There has always been considerable misinformation surrounding the asset allocation of SMSFs. The main reason is the inadequate categorisation and long-time lags in the ‘official’ Australian Taxation Office (ATO) statistics. Cuffelinks has discussed this directly with the ATO, as reported in previous articles here and here.
The main shortcoming is that the category ‘Overseas shares’ only includes direct share investments, and excludes the billions invested through listed and unlisted trusts and other managed investments. When I confronted the ATO on overseas share asset allocation, their response was:
“It’s fair to say a substantial amount is in international equities, much larger than the number quoted under the ‘Overseas shares’ category.”
According to the official statistic, less than 1% of SMSF assets resides in ‘Overseas shares’. Considering that SMSFs hold one-third of our $2 trillion in superannuation assets, this inaccuracy is a major shortcoming. In fact, people marketing global funds often take advantage of this low number, imploring trustees to correct their ridiculous asset allocation mistake and invest in their global fund. The truth is, trustees are already using hundreds of other available global channels.
A more accurate SMSF asset allocation number
SuperConcepts has released its 2016 Financial Year Analysis based on the actual investments of about 3,300 SMSFs administered by its subsidiary Multiport. Due to its relationship with AMP, this group has more financial adviser input than the average SMSF, giving a greater allocation to managed funds and global equities, but it is instructive of SMSF trends nonetheless.
Asset allocation of sample SMSFs as at 30 June 2016
The interesting and sometimes unexpected changes in the last year include:
- A fall in equity investments, with domestic down from 37.1% to 34.5%, and international down from 14.1% to 13.1%, refuting the claims about the TINA (There Is No Alternative to equities) mentality in the sector. SuperConcepts attributes this fall to trustees reducing their exposure during periods of higher volatility, and less appeal of the local large cap stocks. Among the most commonly held investments, two pooled structures, Magellan and Platinum, are favourites with this group for global exposure.
Over the course of 2015/2016, the amount held in the top 10 listed securities fell from 16.5% of all investments to 14%. The Top 10 shares by market cap still represent about 38% of Australian equities held by SMSFs, but the reduction recognises that investors are more concerned about the capital growth of the banks, BHP, Newcrest, and Telstra. Increasingly, SMSFs are looking for opportunities outside of the large caps.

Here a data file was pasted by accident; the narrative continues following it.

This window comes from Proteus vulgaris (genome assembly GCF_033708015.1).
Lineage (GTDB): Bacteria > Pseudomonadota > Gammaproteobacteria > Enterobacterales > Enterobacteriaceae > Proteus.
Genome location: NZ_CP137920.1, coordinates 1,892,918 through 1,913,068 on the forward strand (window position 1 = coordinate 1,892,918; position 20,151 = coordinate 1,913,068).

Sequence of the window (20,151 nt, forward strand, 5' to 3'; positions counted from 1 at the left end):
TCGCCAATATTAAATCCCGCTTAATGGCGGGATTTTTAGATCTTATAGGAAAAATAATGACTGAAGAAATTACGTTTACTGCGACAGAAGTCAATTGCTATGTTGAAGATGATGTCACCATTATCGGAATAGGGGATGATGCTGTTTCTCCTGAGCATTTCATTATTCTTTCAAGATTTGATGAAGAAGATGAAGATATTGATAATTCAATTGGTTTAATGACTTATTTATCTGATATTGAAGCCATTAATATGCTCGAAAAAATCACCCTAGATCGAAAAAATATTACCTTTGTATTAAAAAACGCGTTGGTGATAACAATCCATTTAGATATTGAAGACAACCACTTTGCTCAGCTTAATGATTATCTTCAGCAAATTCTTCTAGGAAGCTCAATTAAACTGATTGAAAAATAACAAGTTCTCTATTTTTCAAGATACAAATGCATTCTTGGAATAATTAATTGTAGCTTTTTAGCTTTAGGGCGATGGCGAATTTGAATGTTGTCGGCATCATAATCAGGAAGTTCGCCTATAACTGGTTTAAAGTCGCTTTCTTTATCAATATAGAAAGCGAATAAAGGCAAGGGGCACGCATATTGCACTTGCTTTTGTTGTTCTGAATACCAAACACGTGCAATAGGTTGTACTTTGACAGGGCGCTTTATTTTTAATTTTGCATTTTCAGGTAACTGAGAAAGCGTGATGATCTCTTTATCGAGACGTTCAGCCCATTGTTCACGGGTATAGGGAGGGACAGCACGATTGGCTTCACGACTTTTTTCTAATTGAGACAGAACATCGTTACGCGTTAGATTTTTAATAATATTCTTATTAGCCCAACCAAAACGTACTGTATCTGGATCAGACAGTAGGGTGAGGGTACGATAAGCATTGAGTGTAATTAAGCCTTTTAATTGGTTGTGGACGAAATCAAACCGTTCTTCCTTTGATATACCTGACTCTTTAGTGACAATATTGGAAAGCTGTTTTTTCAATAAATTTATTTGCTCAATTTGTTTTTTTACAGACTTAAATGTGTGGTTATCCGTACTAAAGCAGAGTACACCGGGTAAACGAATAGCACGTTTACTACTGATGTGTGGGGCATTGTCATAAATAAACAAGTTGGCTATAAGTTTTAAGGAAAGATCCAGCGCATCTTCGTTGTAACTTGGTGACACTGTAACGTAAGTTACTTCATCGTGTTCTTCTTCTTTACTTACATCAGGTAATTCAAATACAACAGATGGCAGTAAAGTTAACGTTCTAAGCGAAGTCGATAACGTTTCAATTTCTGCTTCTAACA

- Cash holdings have increased from 17% to 18% despite low interest rates. Within this segment, term deposits rose more strongly than at-call cash, which took a hit in the last quarter in the face of falling cash rates. It’s surprising to see the large allocation in this segment.
- Property has been the big winner, up from 18.3% to 21.7%, including both listed and unlisted segments. Direct property (often business premises held by the SMSF and rented to one of the trustees, rather than residential property) rose steadily, but the major increase came in the ‘other’ category of syndicates and unlisted trusts. With listed A-REITS trading at a hefty premium to NTA, unlisted trusts have benefitted from the search for yield at better prices.
- Fixed interest allocations fell overall, but hybrids and direct holdings rose. Managed funds in this segment comprise only 4.4% of assets, losing out badly to cash.
(The full report also looks at market movements versus funds flow and makes the same conclusions regarding increases in cash and property and reductions in fixed interest and equities).
Trustees take cash flow decisions in the final quarter
Both inflows and outflows from SMSFs are always at their highest in the June quarter as trustees take action before the end of the financial year. However, with uncertainty surrounding the May 2016 budget, average inflows to SMSFs in the June 2016 quarter of $10,700 were the lowest since 2012. June withdrawals are also heavy, at $17,800, as trustees ensure they meet minimum pension requirements. Withdrawals are always heavier than contributions in any quarter, showing how much the continuing growth of SMSF balances relies on market performance.
Checking from another source
We checked these numbers against the Vanguard/Investment Trends March 2016 SMSF Investor Report, based on a survey of 3,531 SMSF trustees. Its major findings are consistent in direction and include:
- Direct shares (outside of managed funds and ETFs): 38% of total SMSF assets in 2016, down from 41% in 2015
- Cash and other cash products: 25%, up slightly from 24% in 2015
- ETFs: now at 3%, up from 2% in 2015
- Managed funds: 10%, up from 9%
- Direct property (residential & commercial): 11%, up from 10%
- Other investments: 13%, steady
Investment Trends believes the allocation to direct shares (outside of managed funds and ETFs) has declined over the past three years as a result of market performance and poor investor sentiment towards individual shares.
These SMSF investment patterns suggest there are good opportunities for bond funds and other cash alternatives, ex-20 Australian equity funds and other global equity funds. Property is popular but managed funds miss out to direct property, unlisted and syndicates.
Graham Hand is Editor of Cuffelinks. See the full Investment Patterns Survey here. SuperConcepts is a Cuffelinks sponsor.